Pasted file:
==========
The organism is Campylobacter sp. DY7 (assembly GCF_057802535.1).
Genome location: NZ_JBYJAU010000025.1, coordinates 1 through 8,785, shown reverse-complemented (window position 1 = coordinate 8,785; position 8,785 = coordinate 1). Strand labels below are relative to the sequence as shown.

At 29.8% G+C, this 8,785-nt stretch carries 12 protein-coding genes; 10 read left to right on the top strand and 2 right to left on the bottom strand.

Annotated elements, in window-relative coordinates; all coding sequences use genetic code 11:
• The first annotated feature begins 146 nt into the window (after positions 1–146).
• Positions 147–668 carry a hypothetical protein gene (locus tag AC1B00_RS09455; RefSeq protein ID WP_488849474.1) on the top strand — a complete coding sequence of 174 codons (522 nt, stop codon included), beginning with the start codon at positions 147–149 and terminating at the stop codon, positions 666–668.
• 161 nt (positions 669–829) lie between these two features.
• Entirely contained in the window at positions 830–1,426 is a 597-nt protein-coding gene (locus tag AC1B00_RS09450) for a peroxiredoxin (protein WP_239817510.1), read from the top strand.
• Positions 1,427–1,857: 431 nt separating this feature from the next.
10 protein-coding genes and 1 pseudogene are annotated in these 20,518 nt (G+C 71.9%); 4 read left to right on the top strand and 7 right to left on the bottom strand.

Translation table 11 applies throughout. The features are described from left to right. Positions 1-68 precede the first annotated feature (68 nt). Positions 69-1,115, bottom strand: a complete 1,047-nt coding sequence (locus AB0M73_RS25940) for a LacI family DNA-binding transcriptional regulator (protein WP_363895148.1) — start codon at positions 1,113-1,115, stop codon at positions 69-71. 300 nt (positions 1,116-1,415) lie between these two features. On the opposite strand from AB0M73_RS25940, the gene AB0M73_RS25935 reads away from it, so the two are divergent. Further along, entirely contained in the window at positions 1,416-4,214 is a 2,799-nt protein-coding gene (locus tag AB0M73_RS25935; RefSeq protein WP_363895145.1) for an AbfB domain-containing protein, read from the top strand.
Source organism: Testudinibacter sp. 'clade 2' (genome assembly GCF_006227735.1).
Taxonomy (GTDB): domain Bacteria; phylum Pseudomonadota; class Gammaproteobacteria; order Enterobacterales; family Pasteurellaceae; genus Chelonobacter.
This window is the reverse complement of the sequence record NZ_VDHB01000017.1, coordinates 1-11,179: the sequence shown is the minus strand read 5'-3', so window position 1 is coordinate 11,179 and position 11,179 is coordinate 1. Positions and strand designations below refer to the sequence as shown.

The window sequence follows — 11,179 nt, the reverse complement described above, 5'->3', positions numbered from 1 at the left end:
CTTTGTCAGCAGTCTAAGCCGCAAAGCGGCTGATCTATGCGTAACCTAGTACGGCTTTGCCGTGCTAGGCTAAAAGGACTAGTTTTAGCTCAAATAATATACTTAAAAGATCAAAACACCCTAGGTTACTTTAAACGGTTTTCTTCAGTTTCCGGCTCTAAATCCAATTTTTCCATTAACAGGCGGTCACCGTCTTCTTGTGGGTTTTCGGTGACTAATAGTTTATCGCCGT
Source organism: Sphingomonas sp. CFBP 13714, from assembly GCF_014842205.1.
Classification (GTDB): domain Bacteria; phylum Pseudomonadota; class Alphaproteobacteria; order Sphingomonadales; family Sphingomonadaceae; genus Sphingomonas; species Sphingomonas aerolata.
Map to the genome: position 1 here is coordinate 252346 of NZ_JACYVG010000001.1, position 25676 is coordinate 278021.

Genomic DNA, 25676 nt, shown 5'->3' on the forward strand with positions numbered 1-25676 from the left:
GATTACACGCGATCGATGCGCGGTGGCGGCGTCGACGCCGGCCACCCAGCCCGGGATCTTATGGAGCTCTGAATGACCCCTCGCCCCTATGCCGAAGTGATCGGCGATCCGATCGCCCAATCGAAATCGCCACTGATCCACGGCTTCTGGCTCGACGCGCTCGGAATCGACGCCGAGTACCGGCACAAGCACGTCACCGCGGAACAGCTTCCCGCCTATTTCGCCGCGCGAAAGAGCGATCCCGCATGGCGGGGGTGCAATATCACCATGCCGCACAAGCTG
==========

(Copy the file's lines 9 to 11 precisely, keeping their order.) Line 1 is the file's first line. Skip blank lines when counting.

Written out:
• Positions 1,427–1,857: 431 nt separating this feature from the next.
10 protein-coding genes and 1 pseudogene are annotated in these 20,518 nt (G+C 71.9%); 4 read left to right on the top strand and 7 right to left on the bottom strand.

Translation table 11 applies throughout. The features are described from left to right. Positions 1-68 precede the first annotated feature (68 nt). Positions 69-1,115, bottom strand: a complete 1,047-nt coding sequence (locus AB0M73_RS25940) for a LacI family DNA-binding transcriptional regulator (protein WP_363895148.1) — start codon at positions 1,113-1,115, stop codon at positions 69-71. 300 nt (positions 1,116-1,415) lie between these two features. On the opposite strand from AB0M73_RS25940, the gene AB0M73_RS25935 reads away from it, so the two are divergent. Further along, entirely contained in the window at positions 1,416-4,214 is a 2,799-nt protein-coding gene (locus tag AB0M73_RS25935; RefSeq protein WP_363895145.1) for an AbfB domain-containing protein, read from the top strand.